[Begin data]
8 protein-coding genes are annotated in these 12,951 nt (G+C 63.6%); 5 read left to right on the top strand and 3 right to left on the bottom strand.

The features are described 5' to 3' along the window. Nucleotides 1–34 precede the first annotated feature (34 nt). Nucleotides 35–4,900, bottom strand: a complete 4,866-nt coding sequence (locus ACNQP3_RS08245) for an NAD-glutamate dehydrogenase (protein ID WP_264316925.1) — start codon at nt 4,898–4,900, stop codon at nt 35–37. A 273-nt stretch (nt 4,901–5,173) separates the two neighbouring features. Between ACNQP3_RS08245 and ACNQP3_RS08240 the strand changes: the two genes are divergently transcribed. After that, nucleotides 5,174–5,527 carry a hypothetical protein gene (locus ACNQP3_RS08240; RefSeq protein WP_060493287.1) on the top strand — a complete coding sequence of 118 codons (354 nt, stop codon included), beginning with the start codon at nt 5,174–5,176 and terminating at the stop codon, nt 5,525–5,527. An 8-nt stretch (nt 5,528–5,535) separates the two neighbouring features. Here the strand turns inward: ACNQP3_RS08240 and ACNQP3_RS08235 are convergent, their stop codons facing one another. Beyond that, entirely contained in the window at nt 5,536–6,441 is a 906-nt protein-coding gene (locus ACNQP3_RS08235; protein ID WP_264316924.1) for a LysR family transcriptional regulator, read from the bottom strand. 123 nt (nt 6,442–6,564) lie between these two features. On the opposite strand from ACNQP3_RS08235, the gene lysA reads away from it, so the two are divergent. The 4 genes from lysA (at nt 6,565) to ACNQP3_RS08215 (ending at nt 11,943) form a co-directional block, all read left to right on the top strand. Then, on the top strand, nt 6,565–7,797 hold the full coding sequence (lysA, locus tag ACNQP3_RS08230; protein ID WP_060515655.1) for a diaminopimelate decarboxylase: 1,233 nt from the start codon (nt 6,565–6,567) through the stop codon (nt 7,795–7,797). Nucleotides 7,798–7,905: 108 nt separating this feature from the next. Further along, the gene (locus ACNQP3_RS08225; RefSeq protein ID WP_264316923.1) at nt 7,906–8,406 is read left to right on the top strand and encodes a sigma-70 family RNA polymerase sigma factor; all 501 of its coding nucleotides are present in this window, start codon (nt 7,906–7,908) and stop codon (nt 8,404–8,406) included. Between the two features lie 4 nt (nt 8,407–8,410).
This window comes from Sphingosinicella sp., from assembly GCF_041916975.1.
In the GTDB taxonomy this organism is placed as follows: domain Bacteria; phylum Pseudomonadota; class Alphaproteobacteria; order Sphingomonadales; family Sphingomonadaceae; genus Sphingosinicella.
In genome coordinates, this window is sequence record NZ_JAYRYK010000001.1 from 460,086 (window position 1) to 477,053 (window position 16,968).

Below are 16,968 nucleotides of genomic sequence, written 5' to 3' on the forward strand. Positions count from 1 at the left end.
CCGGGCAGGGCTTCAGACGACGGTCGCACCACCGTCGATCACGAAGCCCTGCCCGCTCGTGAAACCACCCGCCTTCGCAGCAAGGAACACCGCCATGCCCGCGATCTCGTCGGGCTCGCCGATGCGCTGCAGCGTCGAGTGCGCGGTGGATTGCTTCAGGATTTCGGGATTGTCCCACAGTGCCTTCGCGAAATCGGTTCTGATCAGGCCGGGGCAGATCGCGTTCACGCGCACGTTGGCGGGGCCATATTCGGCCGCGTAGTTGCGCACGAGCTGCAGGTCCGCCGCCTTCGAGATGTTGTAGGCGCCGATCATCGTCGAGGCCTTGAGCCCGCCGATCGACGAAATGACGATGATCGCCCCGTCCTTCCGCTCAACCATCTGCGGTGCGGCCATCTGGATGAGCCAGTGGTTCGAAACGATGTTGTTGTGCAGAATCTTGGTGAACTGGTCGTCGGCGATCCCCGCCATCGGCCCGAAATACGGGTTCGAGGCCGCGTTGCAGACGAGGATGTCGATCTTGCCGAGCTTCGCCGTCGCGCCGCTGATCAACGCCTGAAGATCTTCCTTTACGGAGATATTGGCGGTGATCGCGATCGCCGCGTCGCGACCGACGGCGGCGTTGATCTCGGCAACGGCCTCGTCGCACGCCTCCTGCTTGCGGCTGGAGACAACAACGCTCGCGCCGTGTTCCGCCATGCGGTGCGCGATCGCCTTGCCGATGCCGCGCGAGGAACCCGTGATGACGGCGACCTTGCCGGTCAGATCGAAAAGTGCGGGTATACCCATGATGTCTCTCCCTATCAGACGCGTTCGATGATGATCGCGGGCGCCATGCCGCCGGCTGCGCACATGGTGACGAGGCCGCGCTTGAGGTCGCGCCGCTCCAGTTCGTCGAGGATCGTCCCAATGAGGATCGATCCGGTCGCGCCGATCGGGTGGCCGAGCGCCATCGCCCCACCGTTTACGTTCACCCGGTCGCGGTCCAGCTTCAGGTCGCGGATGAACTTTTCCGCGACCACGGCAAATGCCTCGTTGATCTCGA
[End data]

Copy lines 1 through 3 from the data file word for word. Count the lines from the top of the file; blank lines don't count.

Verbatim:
8 protein-coding genes are annotated in these 12,951 nt (G+C 63.6%); 5 read left to right on the top strand and 3 right to left on the bottom strand.

The features are described 5' to 3' along the window. Nucleotides 1–34 precede the first annotated feature (34 nt). Nucleotides 35–4,900, bottom strand: a complete 4,866-nt coding sequence (locus ACNQP3_RS08245) for an NAD-glutamate dehydrogenase (protein ID WP_264316925.1) — start codon at nt 4,898–4,900, stop codon at nt 35–37. A 273-nt stretch (nt 4,901–5,173) separates the two neighbouring features. Between ACNQP3_RS08245 and ACNQP3_RS08240 the strand changes: the two genes are divergently transcribed. After that, nucleotides 5,174–5,527 carry a hypothetical protein gene (locus ACNQP3_RS08240; RefSeq protein WP_060493287.1) on the top strand — a complete coding sequence of 118 codons (354 nt, stop codon included), beginning with the start codon at nt 5,174–5,176 and terminating at the stop codon, nt 5,525–5,527. An 8-nt stretch (nt 5,528–5,535) separates the two neighbouring features. Here the strand turns inward: ACNQP3_RS08240 and ACNQP3_RS08235 are convergent, their stop codons facing one another. Beyond that, entirely contained in the window at nt 5,536–6,441 is a 906-nt protein-coding gene (locus ACNQP3_RS08235; protein ID WP_264316924.1) for a LysR family transcriptional regulator, read from the bottom strand. 123 nt (nt 6,442–6,564) lie between these two features. On the opposite strand from ACNQP3_RS08235, the gene lysA reads away from it, so the two are divergent. The 4 genes from lysA (at nt 6,565) to ACNQP3_RS08215 (ending at nt 11,943) form a co-directional block, all read left to right on the top strand. Then, on the top strand, nt 6,565–7,797 hold the full coding sequence (lysA, locus tag ACNQP3_RS08230; protein ID WP_060515655.1) for a diaminopimelate decarboxylase: 1,233 nt from the start codon (nt 6,565–6,567) through the stop codon (nt 7,795–7,797). Nucleotides 7,798–7,905: 108 nt separating this feature from the next. Further along, the gene (locus ACNQP3_RS08225; RefSeq protein ID WP_264316923.1) at nt 7,906–8,406 is read left to right on the top strand and encodes a sigma-70 family RNA polymerase sigma factor; all 501 of its coding nucleotides are present in this window, start codon (nt 7,906–7,908) and stop codon (nt 8,404–8,406) included. Between the two features lie 4 nt (nt 8,407–8,410).
This window comes from Sphingosinicella sp., from assembly GCF_041916975.1.